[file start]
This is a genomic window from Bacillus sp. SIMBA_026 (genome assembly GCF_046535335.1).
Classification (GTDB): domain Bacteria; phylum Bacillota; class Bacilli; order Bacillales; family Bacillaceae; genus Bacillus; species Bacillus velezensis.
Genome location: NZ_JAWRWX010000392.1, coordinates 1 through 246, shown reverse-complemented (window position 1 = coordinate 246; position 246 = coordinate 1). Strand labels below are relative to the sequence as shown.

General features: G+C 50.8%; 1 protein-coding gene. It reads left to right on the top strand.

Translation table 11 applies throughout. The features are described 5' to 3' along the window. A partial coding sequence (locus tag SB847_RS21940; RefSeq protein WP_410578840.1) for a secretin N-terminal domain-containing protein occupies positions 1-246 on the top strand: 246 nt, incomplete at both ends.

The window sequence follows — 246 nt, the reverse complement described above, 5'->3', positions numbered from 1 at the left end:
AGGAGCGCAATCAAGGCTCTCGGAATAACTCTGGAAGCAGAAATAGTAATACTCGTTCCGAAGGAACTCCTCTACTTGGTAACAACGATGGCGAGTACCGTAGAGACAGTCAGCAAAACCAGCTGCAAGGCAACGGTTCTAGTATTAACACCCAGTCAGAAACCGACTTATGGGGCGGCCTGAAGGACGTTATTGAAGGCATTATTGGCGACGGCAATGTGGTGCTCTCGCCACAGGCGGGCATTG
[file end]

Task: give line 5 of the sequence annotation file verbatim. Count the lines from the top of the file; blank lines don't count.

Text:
Translation table 11 applies throughout. The features are described 5' to 3' along the window. A partial coding sequence (locus tag SB847_RS21940; RefSeq protein WP_410578840.1) for a secretin N-terminal domain-containing protein occupies positions 1-246 on the top strand: 246 nt, incomplete at both ends.